Hus was issued a safe conduct and asked to give his views on church reform. On arrival, he was arrested. Ordered to recant, Hus told the council ‘I would not for a chapel of gold retreat from the truth!’ On 6 July 1415, Jan Hus was burned at the stake as a heretic. He was heard singing Psalms amidst the flames.

Woodcut of Jan Hus, c. 1587

Image Credit: Christoph Murer 1587, Public domain, via Wikimedia Commons

The Hussite Wars

Hus’s followers did not disband. Known as Hussites, Žižka was amongst them on 30 July 1419 when they stormed Prague demanding the release of several of their number from prison. When the city officials refused, the Hussites burst into the town hall and threw the officials out of the window in what is known as the First Defenestration of Prague. This moment is often viewed as the beginning of the Hussite Wars.

Jan Žižka’s military skills were put to good use as he took a leading role in the Hussite forces. He is credited with using the first pistols on the battlefield and for other innovative uses of gunpowder, as well as expanding on his previous novel tactics. He developed his vozová hradba – wagon forts – for use by the Hussites. These would be lined up on the battlefield, each one packed with a selection of soldiers, crossbowmen, handgunners, pikemen, shield carriers, and drivers.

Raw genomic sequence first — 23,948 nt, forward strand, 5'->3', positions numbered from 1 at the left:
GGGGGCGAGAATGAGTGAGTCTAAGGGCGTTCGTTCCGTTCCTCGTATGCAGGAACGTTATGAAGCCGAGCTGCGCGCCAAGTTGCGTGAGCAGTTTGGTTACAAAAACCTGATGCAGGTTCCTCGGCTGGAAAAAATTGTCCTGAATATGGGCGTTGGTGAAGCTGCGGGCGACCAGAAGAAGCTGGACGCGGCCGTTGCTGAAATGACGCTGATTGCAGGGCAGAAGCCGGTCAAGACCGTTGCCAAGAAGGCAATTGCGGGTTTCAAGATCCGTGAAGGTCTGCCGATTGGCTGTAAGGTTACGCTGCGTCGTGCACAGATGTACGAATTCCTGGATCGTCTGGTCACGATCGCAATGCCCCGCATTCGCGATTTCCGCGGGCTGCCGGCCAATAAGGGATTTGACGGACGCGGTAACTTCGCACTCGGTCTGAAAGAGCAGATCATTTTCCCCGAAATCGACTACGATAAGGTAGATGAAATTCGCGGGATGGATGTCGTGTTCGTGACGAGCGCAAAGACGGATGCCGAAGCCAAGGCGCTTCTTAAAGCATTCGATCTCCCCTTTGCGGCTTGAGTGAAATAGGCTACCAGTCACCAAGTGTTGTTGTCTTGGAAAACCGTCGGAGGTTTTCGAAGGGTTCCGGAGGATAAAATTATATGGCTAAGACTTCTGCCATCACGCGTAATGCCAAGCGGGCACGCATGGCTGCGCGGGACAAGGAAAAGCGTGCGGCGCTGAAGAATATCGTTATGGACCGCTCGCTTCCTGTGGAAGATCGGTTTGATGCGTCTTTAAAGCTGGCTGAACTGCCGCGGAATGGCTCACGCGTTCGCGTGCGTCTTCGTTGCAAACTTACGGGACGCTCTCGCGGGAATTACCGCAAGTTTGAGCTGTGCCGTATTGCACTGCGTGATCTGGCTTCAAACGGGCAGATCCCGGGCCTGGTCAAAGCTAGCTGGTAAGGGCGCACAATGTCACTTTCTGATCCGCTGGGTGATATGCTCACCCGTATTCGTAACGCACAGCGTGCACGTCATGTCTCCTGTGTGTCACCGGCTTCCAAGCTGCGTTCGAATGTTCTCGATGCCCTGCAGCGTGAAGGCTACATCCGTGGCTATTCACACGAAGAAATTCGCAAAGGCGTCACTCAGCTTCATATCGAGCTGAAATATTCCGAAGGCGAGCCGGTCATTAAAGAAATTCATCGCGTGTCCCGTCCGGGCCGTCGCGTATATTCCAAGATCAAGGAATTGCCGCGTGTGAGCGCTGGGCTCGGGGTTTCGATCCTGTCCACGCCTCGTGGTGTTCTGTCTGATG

Žižka later tried to invade Hungary, under the control of his old enemy King Sigismund, but it proved a step too far for the Hussite forces. He died of the plague at Přibyslav on the Moravian border on 11 October 1424. One chronicle records that his dying wish was for his skin to be used to make drums so that he could continue to lead his men into battle. Those who had followed him described themselves as orphans after his death.

Jan Žižka is today remembered as a national hero by the Czech people. The movie Medieval is a full throttle, blood soaked, mace-wielding adventure that looks stunning and tells a convincing story of how a gifted mercenary might have become a beloved leader of a rebellion that foreshadowed the Protestant Reformation.

Medieval is a stunning film that will hopefully bring this fascinating figure to a much wider audience.

Matt Lewis